Working Effectively With Young People Requires Authentic Partnerships

Posted March 3, 2021
Mayors Brandon Scott of Baltimore, Jerry Dyer of Fresno, California, and Victoria Woodards of Tacoma, Washington

From left: Mayors Brandon Scott of Baltimore, Jerry Dyer of Fresno, California, and Victoria Woodards of Tacoma, Washington

A Youth Voice and Pow­er Sum­mit host­ed Feb. 22 by the Annie E. Casey Foun­da­tion gave a vir­tu­al audi­ence the chance to hear from may­ors and young lead­ers on how foun­da­tions, non­prof­its, gov­ern­ment and busi­ness can work effec­tive­ly with young peo­ple. It was the sec­ond in a series of events tied to the Foundation’s announce­ment that it will ded­i­cate at least half of its invest­ments over the next decade to improv­ing the well-being and prospects of youth and young adults ages 1424 so that they may thrive by 25.

May­ors Bran­don Scott of Bal­ti­more, Jer­ry Dyer of Fres­no, Cal­i­for­nia, and Vic­to­ria Woodards of Taco­ma, Wash­ing­ton, joined a round­table to dis­cuss youth part­ner­ship and lead­er­ship in their respec­tive cities.

In launch­ing Tacoma’s first youth com­mis­sion, Woodards expect­ed a few dozen appli­ca­tions at most, but the city heard from more than 125 young peo­ple who had some­thing to say. They oper­ate in four dif­fer­ent com­mit­tees — jus­tice and safe­ty; edu­ca­tion, arts and cul­ture; envi­ron­men­tal pol­i­cy; and social health — and we allow to them to lead in the way they want to lead,” she said. The com­mis­sion recent­ly pre­sent­ed the may­or with a list of rec­om­mend­ed reforms to the city police depart­ment, chal­leng­ing elect­ed offi­cials to take action.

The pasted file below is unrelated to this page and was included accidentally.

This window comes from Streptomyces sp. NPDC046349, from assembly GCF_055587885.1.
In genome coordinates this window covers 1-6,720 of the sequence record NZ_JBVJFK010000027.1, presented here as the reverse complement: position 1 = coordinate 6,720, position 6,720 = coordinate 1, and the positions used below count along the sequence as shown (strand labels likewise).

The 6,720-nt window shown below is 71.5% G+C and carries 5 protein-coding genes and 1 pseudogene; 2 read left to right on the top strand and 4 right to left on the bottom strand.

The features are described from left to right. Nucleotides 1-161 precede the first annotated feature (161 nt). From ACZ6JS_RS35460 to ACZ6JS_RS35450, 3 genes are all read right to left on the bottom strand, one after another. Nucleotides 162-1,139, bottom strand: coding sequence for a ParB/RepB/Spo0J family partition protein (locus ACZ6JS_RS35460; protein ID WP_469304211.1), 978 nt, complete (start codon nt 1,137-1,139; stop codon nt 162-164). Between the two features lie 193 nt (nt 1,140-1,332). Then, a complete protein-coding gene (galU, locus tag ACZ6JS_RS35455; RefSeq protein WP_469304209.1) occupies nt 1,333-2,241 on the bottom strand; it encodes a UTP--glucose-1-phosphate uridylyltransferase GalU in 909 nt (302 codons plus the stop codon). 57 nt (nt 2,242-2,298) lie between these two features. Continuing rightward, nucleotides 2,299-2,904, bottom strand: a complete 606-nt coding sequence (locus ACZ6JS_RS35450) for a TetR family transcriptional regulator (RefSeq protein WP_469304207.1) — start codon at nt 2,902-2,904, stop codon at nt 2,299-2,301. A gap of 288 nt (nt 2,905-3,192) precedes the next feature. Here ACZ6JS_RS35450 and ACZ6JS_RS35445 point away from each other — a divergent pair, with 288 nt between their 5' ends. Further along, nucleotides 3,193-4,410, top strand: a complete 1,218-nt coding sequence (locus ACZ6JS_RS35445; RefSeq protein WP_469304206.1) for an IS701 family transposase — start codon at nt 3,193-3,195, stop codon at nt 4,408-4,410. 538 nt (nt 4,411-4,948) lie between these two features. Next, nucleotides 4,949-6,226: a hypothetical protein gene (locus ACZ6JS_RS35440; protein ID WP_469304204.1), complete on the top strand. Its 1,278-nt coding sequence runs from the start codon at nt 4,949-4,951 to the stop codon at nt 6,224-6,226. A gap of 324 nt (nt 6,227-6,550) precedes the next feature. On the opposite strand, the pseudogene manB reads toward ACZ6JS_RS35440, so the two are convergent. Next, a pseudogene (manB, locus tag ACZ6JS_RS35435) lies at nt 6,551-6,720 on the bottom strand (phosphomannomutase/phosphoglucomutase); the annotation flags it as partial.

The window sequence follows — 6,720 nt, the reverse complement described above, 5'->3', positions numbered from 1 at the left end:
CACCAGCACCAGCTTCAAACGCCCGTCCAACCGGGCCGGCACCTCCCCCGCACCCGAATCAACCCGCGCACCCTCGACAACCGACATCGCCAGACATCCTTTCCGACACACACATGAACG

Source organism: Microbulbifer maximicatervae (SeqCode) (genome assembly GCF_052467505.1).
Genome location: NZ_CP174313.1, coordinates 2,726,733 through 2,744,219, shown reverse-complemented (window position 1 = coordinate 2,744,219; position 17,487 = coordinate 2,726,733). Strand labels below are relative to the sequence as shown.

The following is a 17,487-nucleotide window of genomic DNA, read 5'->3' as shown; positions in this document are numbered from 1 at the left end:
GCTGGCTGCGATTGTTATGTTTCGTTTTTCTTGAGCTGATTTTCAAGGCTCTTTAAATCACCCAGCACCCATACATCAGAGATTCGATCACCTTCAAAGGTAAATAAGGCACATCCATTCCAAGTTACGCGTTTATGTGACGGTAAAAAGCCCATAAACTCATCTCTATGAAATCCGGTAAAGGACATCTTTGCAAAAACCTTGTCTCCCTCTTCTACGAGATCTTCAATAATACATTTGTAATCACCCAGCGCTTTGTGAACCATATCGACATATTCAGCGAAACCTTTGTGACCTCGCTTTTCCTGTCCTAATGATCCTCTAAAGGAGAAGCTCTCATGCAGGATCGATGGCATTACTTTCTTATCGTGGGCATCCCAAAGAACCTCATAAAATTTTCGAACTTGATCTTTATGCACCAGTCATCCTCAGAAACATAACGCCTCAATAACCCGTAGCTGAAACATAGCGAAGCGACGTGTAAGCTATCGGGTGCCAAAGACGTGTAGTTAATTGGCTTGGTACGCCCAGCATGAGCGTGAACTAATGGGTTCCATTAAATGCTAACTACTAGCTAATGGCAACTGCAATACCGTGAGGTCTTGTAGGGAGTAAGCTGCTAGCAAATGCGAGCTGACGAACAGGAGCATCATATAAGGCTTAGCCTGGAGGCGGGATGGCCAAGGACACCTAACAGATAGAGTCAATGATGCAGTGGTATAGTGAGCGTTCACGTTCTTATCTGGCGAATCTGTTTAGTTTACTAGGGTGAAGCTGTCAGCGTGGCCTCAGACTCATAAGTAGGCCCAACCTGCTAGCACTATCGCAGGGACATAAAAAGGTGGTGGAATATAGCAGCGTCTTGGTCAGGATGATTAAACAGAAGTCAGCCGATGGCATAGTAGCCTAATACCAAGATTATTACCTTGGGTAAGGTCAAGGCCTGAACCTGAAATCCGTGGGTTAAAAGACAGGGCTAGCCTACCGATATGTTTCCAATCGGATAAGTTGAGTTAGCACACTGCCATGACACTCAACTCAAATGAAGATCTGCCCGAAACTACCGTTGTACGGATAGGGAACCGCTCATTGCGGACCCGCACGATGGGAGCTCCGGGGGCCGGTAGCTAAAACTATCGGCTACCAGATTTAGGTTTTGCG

In Bal­ti­more, Scott cred­it­ed an orga­ni­za­tion led by youth — Bmore Beyond Plas­tic — with chang­ing the tra­jec­to­ry of city pol­i­cy. We would not have passed leg­is­la­tion in Bal­ti­more around Sty­ro­foam and plas­tic bags… were it not for high school stu­dents com­ing to Bal­ti­more City Coun­cil by the droves.”

As Scott and Woodards nod­ded, Dyer said young peo­ple in his city have made it clear that it’s not enough for them sim­ply to have a seat at the table. They know when they’re being used. That’s why it’s so impor­tant for us to build that trust­ing rela­tion­ship with them, to be an active listener.”

Young peo­ple on the tran­si­tion team Scott formed after he was elect­ed had the same kind of pow­er that every­one else had there,” he said. You have to empow­er them to be a part of (change), not just at the begin­ning but every sin­gle step of the way.”

Young peo­ple are not our future,” Woodards added. They are our present. They’re here today and we should engage them now.”

Dur­ing a pan­el dis­cus­sion explor­ing the Foundation’s own work with youth and young adults, Sonia Emer­son, a young fel­low with the Foundation’s Jim Casey Youth Oppor­tu­ni­ties Ini­tia­tive®, said it is essen­tial to be inten­tion­al about engag­ing young peo­ple in con­ver­sa­tion. It’s about cre­at­ing a cul­ture where we feel safe and where things aren’t just being rub­ber stamped,” as well as ask­ing young peo­ple thought­ful ques­tions, she said.

Youth voice in the equa­tion is so utter­ly impor­tant” to authen­tic part­ner­ship, added Kirsten Allen, a young busi­ness and strat­e­gy con­sul­tant. Allen iden­ti­fied two hall­marks of such part­ner­ships that she has found valu­able: equi­table com­pen­sa­tion for par­tic­i­pants and deci­sion-mak­ing authority.

Foun­da­tion Pres­i­dent and CEO Lisa Hamil­ton said this series of events is demon­strat­ing the val­ue of hear­ing from young lead­ers. We can’t just advo­cate on behalf of young peo­ple,” she said. They must be part of devel­op­ing solu­tions to the chal­lenges they face.”

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